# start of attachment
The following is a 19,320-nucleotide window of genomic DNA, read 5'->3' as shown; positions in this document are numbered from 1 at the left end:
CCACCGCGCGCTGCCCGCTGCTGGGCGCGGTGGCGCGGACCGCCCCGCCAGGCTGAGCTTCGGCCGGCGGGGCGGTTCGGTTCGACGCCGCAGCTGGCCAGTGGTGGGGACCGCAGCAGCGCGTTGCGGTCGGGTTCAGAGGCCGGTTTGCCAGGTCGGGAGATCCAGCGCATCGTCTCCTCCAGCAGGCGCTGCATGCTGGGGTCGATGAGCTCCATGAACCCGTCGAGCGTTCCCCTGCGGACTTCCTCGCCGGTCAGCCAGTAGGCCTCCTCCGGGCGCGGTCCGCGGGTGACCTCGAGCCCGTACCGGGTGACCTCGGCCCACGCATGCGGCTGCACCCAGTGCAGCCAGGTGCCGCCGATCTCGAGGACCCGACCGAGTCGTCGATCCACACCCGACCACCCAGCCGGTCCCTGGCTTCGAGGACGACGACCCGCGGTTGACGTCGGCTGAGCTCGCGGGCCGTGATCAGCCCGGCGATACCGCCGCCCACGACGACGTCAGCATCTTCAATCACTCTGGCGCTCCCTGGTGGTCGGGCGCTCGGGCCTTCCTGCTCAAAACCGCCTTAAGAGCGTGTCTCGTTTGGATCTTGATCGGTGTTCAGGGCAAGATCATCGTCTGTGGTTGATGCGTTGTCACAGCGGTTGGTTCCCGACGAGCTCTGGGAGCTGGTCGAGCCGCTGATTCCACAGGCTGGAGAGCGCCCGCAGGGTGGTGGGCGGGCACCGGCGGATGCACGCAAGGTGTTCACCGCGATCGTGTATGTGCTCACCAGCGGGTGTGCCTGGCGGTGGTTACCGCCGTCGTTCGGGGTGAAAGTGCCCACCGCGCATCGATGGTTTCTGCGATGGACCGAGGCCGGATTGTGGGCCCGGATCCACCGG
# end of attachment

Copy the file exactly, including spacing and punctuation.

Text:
The following is a 19,320-nucleotide window of genomic DNA, read 5'->3' as shown; positions in this document are numbered from 1 at the left end:
CCACCGCGCGCTGCCCGCTGCTGGGCGCGGTGGCGCGGACCGCCCCGCCAGGCTGAGCTTCGGCCGGCGGGGCGGTTCGGTTCGACGCCGCAGCTGGCCAGTGGTGGGGACCGCAGCAGCGCGTTGCGGTCGGGTTCAGAGGCCGGTTTGCCAGGTCGGGAGATCCAGCGCATCGTCTCCTCCAGCAGGCGCTGCATGCTGGGGTCGATGAGCTCCATGAACCCGTCGAGCGTTCCCCTGCGGACTTCCTCGCCGGTCAGCCAGTAGGCCTCCTCCGGGCGCGGTCCGCGGGTGACCTCGAGCCCGTACCGGGTGACCTCGGCCCACGCATGCGGCTGCACCCAGTGCAGCCAGGTGCCGCCGATCTCGAGGACCCGACCGAGTCGTCGATCCACACCCGACCACCCAGCCGGTCCCTGGCTTCGAGGACGACGACCCGCGGTTGACGTCGGCTGAGCTCGCGGGCCGTGATCAGCCCGGCGATACCGCCGCCCACGACGACGTCAGCATCTTCAATCACTCTGGCGCTCCCTGGTGGTCGGGCGCTCGGGCCTTCCTGCTCAAAACCGCCTTAAGAGCGTGTCTCGTTTGGATCTTGATCGGTGTTCAGGGCAAGATCATCGTCTGTGGTTGATGCGTTGTCACAGCGGTTGGTTCCCGACGAGCTCTGGGAGCTGGTCGAGCCGCTGATTCCACAGGCTGGAGAGCGCCCGCAGGGTGGTGGGCGGGCACCGGCGGATGCACGCAAGGTGTTCACCGCGATCGTGTATGTGCTCACCAGCGGGTGTGCCTGGCGGTGGTTACCGCCGTCGTTCGGGGTGAAAGTGCCCACCGCGCATCGATGGTTTCTGCGATGGACCGAGGCCGGATTGTGGGCCCGGATCCACCGG